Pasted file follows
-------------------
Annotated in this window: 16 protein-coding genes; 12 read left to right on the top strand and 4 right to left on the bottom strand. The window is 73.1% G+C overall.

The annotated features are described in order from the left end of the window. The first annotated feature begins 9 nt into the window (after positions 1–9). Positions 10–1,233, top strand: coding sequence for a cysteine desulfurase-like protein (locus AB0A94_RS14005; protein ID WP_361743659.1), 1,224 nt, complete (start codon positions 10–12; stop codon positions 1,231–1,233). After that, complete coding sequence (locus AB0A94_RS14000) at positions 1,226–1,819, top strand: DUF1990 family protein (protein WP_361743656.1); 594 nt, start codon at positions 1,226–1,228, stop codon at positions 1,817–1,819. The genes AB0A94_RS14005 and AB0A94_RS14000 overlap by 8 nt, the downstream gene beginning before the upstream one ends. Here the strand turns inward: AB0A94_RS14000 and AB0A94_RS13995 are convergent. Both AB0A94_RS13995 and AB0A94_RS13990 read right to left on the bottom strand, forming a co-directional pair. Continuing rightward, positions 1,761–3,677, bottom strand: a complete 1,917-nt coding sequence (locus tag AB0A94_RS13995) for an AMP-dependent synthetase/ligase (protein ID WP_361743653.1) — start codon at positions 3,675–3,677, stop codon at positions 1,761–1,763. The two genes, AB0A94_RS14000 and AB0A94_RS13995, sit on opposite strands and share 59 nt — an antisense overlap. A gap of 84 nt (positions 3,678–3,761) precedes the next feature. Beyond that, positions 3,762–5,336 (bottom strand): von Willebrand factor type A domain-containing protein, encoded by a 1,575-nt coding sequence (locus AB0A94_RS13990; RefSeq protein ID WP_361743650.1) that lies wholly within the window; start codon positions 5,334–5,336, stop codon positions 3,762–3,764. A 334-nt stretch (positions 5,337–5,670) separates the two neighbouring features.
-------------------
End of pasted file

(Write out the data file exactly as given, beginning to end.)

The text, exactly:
Annotated in this window: 16 protein-coding genes; 12 read left to right on the top strand and 4 right to left on the bottom strand. The window is 73.1% G+C overall.

The annotated features are described in order from the left end of the window. The first annotated feature begins 9 nt into the window (after positions 1–9). Positions 10–1,233, top strand: coding sequence for a cysteine desulfurase-like protein (locus AB0A94_RS14005; protein ID WP_361743659.1), 1,224 nt, complete (start codon positions 10–12; stop codon positions 1,231–1,233). After that, complete coding sequence (locus AB0A94_RS14000) at positions 1,226–1,819, top strand: DUF1990 family protein (protein WP_361743656.1); 594 nt, start codon at positions 1,226–1,228, stop codon at positions 1,817–1,819. The genes AB0A94_RS14005 and AB0A94_RS14000 overlap by 8 nt, the downstream gene beginning before the upstream one ends. Here the strand turns inward: AB0A94_RS14000 and AB0A94_RS13995 are convergent. Both AB0A94_RS13995 and AB0A94_RS13990 read right to left on the bottom strand, forming a co-directional pair. Continuing rightward, positions 1,761–3,677, bottom strand: a complete 1,917-nt coding sequence (locus tag AB0A94_RS13995) for an AMP-dependent synthetase/ligase (protein ID WP_361743653.1) — start codon at positions 3,675–3,677, stop codon at positions 1,761–1,763. The two genes, AB0A94_RS14000 and AB0A94_RS13995, sit on opposite strands and share 59 nt — an antisense overlap. A gap of 84 nt (positions 3,678–3,761) precedes the next feature. Beyond that, positions 3,762–5,336 (bottom strand): von Willebrand factor type A domain-containing protein, encoded by a 1,575-nt coding sequence (locus AB0A94_RS13990; RefSeq protein ID WP_361743650.1) that lies wholly within the window; start codon positions 5,334–5,336, stop codon positions 3,762–3,764. A 334-nt stretch (positions 5,337–5,670) separates the two neighbouring features.